You can buy your own Rickland Orchards Greek Yogurt Bars or enter in the comments for a chance to win one. Just let us know, in the comments, your favorite way to eat Greek yogurt. The contest starts at 10:00 a.m. EST today, and ends on Friday, January 25 at 5 p.m. EST.
We’re giving away one sleeve of Rickland Orchards Greek Yogurt Bars (that’s 40 bars!) to five lucky, randomly-selected commenters. You must include your email address in the “Email” field when submitting your comment so we can communicate with you if you’re a winner.
You may only comment once to be considered and you don’t have to purchase anything to win; a purchase will not increase your chances of winning. Odds depend on total number of entries. Void where prohibited. Only open to legal residents of 50 U.S. states, D.C. or Puerto Rico, and you must be at least 18 to win. For the first day of the giveaway, all entries (answers) must be entered between 10:00 a.m. EST on January 23 and 5 p.m. EST on January 25, 2013. Subject to full official rules. By leaving a comment on the blog, you acknowledge your acceptance to the Official Rules. ARV of each prize: $55. Sponsor: Scripps Networks, LLC, d/b/a Food Network, 9721 Sherrill Blvd, Knoxville, TN 37932.
So tell us, how do you eat your Greek yogurt?
by Victoria Phillips in Giveaway, July 25, 2012
Deciding whether a food is healthy or not can be really difficult, especially when food companies market their products in such clever ways. It’s even harder to decide between foods with healthy components, or similar-sounding foods. For this food fight we’ll explore regular and Greek-style yogurt — which one is the better choice?
Greek-style yogurt contains less water than regular varieties. This creates yogurt with tangier flavor and thicker consistency; this also affects the nutrition facts. One cup of non-fat plain Greek yogurt has 80 calories and 13 grams of protein (comparison to regular yogurt is below). The calcium and vitamin D content of all yogurts will vary from brand to brand (and whether you choose, non-fat, low-fat or whole milk) so check labels.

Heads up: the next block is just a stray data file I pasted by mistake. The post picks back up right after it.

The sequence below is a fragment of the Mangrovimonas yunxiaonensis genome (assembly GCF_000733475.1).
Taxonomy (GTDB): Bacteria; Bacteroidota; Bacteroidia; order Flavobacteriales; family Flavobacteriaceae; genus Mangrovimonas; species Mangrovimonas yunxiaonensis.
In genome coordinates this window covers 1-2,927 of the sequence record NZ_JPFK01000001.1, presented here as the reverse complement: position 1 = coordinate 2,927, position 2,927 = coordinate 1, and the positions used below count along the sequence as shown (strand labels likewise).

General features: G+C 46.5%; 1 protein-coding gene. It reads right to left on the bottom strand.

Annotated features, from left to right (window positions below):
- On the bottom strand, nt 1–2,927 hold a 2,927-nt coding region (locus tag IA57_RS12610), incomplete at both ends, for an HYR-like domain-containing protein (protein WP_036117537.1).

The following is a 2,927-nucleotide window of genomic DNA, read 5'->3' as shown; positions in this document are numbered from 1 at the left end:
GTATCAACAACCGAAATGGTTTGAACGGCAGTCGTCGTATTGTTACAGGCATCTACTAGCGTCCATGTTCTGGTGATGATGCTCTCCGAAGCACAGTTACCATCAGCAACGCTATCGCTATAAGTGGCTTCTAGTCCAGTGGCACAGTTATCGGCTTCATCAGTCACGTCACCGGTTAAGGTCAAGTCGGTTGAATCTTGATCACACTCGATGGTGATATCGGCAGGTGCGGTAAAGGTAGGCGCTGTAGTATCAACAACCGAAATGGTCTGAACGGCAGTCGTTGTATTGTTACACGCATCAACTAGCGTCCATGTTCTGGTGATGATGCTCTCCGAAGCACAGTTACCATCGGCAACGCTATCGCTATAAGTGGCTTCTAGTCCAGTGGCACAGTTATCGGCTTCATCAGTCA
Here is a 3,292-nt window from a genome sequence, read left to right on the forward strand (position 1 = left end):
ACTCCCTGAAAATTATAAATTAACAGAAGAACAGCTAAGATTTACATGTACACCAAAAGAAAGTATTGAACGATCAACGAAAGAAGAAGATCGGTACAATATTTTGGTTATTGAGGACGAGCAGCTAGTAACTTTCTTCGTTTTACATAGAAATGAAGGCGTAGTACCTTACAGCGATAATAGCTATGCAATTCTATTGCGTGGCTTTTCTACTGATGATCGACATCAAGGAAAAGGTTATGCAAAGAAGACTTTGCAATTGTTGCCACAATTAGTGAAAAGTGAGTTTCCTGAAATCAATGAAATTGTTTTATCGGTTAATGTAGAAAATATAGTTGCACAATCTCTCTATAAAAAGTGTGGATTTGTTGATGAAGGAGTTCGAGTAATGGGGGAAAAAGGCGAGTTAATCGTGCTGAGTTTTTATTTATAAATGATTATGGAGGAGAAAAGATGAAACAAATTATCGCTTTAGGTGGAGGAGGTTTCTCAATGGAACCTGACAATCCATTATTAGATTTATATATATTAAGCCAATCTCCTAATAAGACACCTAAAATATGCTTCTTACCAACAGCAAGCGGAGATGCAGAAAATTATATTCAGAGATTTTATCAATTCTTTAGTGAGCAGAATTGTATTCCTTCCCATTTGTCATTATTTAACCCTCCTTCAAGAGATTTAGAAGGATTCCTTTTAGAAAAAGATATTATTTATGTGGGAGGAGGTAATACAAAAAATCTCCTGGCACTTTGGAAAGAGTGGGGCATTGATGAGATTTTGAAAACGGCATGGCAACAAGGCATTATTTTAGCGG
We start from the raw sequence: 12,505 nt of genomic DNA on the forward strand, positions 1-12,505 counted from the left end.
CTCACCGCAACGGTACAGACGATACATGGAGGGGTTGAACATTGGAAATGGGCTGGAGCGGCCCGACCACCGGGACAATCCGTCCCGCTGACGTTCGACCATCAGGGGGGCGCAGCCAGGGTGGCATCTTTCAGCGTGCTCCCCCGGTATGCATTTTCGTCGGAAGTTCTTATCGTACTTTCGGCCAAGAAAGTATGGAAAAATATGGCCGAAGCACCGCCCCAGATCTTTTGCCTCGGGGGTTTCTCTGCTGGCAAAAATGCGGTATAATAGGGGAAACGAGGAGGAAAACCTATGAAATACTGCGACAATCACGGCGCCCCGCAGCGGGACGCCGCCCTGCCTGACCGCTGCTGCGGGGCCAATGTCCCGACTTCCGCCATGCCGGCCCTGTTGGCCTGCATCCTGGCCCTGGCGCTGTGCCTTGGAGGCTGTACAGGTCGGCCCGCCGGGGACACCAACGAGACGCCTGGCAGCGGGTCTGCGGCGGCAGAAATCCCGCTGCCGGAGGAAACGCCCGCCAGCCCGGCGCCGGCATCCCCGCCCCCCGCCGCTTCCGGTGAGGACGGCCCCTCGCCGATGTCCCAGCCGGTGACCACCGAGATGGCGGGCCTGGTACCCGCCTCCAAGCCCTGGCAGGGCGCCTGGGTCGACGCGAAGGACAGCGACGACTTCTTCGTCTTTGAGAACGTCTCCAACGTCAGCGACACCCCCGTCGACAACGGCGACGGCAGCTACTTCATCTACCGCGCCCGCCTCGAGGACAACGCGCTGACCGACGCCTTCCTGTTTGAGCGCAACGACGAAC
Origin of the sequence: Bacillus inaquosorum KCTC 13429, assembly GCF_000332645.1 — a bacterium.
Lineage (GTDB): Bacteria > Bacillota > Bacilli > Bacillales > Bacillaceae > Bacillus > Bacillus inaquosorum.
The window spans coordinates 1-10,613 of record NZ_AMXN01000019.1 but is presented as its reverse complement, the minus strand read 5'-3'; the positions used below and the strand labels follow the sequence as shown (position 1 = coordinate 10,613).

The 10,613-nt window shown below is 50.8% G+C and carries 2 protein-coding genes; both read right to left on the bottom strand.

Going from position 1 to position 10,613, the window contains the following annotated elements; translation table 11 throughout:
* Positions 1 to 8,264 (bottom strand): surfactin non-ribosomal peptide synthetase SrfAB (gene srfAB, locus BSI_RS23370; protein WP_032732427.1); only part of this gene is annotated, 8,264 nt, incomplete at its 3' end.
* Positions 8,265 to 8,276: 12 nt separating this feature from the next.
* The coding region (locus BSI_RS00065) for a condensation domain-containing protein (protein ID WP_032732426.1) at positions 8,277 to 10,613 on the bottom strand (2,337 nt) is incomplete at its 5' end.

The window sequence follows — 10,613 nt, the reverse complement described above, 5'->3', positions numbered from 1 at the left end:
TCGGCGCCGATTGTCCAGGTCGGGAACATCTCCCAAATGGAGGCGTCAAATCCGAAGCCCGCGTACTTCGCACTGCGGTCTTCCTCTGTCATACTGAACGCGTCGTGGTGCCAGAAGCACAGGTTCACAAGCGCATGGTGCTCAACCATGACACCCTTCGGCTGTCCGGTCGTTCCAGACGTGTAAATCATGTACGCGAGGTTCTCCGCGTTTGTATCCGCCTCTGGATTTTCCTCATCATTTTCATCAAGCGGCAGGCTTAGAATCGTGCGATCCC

by Dana Angelo White in Taste Test, June 22, 2010
Diet is a critical part of any athlete’s training—especially at the London 2012 Olympics. Long hours of practice make protein-rich good-for-you foods a must. That’s where Chobani comes in. Whether you’re an average Joe or a medal winning athlete, this high-protein, all-natural yogurt is the perfect fuel to power your day.
You can buy your own Chobani or enter in the comments for a chance to win coupons good for free Chobani yogurt, which you can redeem at your local grocery store. Just let us know, in the comments, your favorite Greek yogurt flavor. The contest starts at 10:00 a.m. EST today, and ends on Friday, July 27 at 5 p.m. EST.
We’re giving away five Chobani (6 oz.) coupons to 25 lucky, randomly-selected commenters. You must include your email address in the “Email” field when submitting your comment so we can communicate with you if you’re a winner.
You may only comment once to be considered and you don’t have to purchase anything to win; a purchase will not increase your chances of winning. Odds depend on total number of entries. Void where prohibited. Only open to legal residents of 50 U.S. states, D.C. or Puerto Rico, and you must be at least 18 to win. For the first day of the giveaway, all entries (answers) must be entered between 10:00 a.m. EST on July 25 and 5 p.m. EST on July 27, 2012. Subject to full official rules. By leaving a comment on the blog, you acknowledge your acceptance to the Official Rules. ARV of each prize: approx $6.45. Sponsor: Scripps Networks, LLC, d/b/a Food Network, 9721 Sherrill Blvd, Knoxville, TN 37932.
So tell us, what’s your favorite Greek yogurt flavor?
by Karen Ostergren in Uncategorized, June 12, 2010
- The Contenders: Which Greek Yogurt Tastes Best?
When we did our vanilla yogurt taste test a few weeks back, everyone asked about Greek yogurt. We shopped for the brands our Facebook fans asked for — find out how they stacked up. Plus: Our favorite ways (sweet and savory) to use this creamy treat.
Get the taste-test results »
by Karen Ostergren in Uncategorized, May 29, 2010
There’s plenty to love about warm-weather eats. On this week’s menu of reader comments: spice rubs (great for grilling!) and a seasonal veggie salad, perfect as a side dish at a summer cookout. Plus, weigh in on our next taste test.
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Cookout season kicks off this holiday weekend, and with ideas from our readers, we’re ready to get started. Plus, we’ve included the latest feedback on our yogurt taste test, including a savory yogurt-based dip — perfect for nibbling while you get your grill on.